Breaking Business News | Breaking business news AM | Breaking Business News PM

Can I have a pet and be housed, too? It all depends…

22 Feb 2021

Darren Fisher, Author provided

Barriers to housing for people with pets around Australia are the focus of newly released national research by an interdisciplinary team. Why? Because laws are changing nationally but are highly inconsistent. A systematic national approach is needed to reduce the numbers of people who have to give up their pets to secure housing – especially as we return to post-COVID “normal”.

Six housing experts spanning five Australian universities undertook the study of animal-inclusive housing and options for reform, the first of its kind internationally. It assesses state and territory housing and legislative reforms in the private rental sector, social housing, homelessness services, strata title, aged care and caravan parks. Here they explain what they found.


Read more: As pet owners suffer rental insecurity, perhaps landlords should think again


CC BY-ND
CC BY-ND
CC BY-ND
CC BY-ND
CC BY-ND
CC BY-ND

Wendy Stone receives funding from the Australian Research Council (ARC), the Australian Housing and Urban Research Institute (AHURI) and the Victorian Government, including HomesVictoria, Consumer Affairs Victoria (CAV) and the Consumer Policy Research Centre (CPRC).

Amity James receives funding from the Australian Housing and Urban Research Institute and the Bankwest Curtin Economics Centre.

Caitlin Buckle receives funding from the Australian Housing and Urban Research Institute (AHURI).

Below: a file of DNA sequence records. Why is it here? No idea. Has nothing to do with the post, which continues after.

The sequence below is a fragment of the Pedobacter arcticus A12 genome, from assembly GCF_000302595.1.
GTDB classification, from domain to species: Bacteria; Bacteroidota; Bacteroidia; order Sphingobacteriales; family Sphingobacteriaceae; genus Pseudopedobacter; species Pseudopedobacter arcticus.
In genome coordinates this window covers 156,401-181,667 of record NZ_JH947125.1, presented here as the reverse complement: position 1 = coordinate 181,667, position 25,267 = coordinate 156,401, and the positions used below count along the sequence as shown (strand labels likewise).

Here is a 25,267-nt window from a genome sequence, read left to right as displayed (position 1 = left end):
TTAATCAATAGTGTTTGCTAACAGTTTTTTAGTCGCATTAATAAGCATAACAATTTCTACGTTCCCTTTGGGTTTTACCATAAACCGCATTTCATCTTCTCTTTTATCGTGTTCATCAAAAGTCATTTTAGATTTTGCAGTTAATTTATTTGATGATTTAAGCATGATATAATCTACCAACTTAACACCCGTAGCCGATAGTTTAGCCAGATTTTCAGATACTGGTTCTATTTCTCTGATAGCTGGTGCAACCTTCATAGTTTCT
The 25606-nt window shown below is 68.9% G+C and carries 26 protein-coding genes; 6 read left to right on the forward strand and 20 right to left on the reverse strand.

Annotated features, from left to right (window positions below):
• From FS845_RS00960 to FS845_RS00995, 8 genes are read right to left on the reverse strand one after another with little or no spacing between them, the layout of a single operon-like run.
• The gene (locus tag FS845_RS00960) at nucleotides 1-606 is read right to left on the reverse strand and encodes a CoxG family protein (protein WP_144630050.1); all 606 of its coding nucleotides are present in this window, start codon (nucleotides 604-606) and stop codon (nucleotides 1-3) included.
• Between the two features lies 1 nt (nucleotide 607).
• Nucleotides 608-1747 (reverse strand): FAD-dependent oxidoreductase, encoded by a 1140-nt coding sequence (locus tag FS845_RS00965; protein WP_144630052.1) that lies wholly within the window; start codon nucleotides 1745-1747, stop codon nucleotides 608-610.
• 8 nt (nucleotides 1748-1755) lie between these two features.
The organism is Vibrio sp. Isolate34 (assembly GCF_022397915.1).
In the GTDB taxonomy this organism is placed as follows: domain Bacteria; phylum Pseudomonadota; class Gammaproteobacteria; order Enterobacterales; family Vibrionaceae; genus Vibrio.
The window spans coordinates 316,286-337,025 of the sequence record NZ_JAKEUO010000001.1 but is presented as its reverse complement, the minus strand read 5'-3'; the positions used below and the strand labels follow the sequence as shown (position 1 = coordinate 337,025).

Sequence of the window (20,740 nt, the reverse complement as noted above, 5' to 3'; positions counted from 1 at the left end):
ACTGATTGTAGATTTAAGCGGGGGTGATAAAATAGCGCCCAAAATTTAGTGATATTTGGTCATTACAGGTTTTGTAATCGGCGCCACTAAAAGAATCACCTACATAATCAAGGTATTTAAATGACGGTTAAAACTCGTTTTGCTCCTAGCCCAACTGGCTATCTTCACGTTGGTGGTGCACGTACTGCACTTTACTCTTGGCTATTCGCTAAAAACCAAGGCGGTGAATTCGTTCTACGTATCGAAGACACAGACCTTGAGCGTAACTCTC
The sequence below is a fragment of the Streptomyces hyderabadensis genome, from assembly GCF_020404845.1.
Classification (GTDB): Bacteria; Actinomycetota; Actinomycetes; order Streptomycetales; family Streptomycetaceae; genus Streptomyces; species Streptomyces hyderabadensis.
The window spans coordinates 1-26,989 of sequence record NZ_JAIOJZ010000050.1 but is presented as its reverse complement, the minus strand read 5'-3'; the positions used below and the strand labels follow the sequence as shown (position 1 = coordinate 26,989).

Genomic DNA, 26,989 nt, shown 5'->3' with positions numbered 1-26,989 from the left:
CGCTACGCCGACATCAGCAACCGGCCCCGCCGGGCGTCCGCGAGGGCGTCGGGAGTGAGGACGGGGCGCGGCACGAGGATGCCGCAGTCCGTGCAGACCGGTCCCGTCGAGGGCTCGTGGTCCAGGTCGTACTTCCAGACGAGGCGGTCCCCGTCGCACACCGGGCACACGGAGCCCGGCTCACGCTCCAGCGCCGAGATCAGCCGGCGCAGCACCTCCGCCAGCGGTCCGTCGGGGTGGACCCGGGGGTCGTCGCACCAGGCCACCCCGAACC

Debbie Faulkner receives funding from the Australian Housing and Urban Research Institute.

Emma Power currently receives funding from the Australian Research Council (ARC) and the Australian Housing and Urban Research Institute (AHURI).

Selina Tually receives funding from the Australian Housing and Urban Research Institute (AHURI).

Zoe Goodall receives funding from the Australian Housing and Urban Research Institute (AHURI) and the Victorian Government, including HomesVictoria, Consumer Affairs Victoria (CAV) and the Consumer Policy Research Centre (CPRC).

Darren C Fisher does not work for, consult, own shares in or receive funding from any company or organisation that would benefit from this article, and has disclosed no relevant affiliations beyond their academic appointment.


Read the full article here.
This content was originally published by The Conversation. Original publishers retain all rights. It appears here for a limited time before automated archiving. By The Conversation

Covid-19 – Johns Hopkins University

Download brochure

Introduction brochure

What we do, case studies and profiles of some of our amazing team.

Download

Do NOT follow this link or you will be banned from the site!